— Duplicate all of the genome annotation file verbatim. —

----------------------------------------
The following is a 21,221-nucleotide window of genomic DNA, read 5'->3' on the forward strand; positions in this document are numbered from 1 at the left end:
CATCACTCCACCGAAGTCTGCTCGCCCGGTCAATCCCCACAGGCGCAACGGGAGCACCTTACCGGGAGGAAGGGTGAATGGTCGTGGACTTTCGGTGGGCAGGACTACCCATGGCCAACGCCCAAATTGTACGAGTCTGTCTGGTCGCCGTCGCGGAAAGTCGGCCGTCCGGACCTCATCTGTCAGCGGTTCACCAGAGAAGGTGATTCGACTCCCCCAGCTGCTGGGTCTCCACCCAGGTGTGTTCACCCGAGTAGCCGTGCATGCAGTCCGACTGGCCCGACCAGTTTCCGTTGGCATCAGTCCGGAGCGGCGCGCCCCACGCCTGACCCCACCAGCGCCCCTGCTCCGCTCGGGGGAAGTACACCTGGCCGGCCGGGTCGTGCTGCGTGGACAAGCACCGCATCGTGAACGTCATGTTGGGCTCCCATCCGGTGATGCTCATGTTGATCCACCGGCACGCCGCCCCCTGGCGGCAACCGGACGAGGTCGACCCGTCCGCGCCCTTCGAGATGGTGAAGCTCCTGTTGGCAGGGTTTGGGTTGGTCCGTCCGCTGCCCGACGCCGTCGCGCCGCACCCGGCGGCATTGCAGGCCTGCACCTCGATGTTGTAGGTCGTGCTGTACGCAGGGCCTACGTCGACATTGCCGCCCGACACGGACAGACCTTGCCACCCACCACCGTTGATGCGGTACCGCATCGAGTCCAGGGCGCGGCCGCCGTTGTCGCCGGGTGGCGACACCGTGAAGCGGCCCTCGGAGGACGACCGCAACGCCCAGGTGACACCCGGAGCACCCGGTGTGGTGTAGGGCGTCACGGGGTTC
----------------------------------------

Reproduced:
The following is a 21,221-nucleotide window of genomic DNA, read 5'->3' on the forward strand; positions in this document are numbered from 1 at the left end:
CATCACTCCACCGAAGTCTGCTCGCCCGGTCAATCCCCACAGGCGCAACGGGAGCACCTTACCGGGAGGAAGGGTGAATGGTCGTGGACTTTCGGTGGGCAGGACTACCCATGGCCAACGCCCAAATTGTACGAGTCTGTCTGGTCGCCGTCGCGGAAAGTCGGCCGTCCGGACCTCATCTGTCAGCGGTTCACCAGAGAAGGTGATTCGACTCCCCCAGCTGCTGGGTCTCCACCCAGGTGTGTTCACCCGAGTAGCCGTGCATGCAGTCCGACTGGCCCGACCAGTTTCCGTTGGCATCAGTCCGGAGCGGCGCGCCCCACGCCTGACCCCACCAGCGCCCCTGCTCCGCTCGGGGGAAGTACACCTGGCCGGCCGGGTCGTGCTGCGTGGACAAGCACCGCATCGTGAACGTCATGTTGGGCTCCCATCCGGTGATGCTCATGTTGATCCACCGGCACGCCGCCCCCTGGCGGCAACCGGACGAGGTCGACCCGTCCGCGCCCTTCGAGATGGTGAAGCTCCTGTTGGCAGGGTTTGGGTTGGTCCGTCCGCTGCCCGACGCCGTCGCGCCGCACCCGGCGGCATTGCAGGCCTGCACCTCGATGTTGTAGGTCGTGCTGTACGCAGGGCCTACGTCGACATTGCCGCCCGACACGGACAGACCTTGCCACCCACCACCGTTGATGCGGTACCGCATCGAGTCCAGGGCGCGGCCGCCGTTGTCGCCGGGTGGCGACACCGTGAAGCGGCCCTCGGAGGACGACCGCAACGCCCAGGTGACACCCGGAGCACCCGGTGTGGTGTAGGGCGTCACGGGGTTC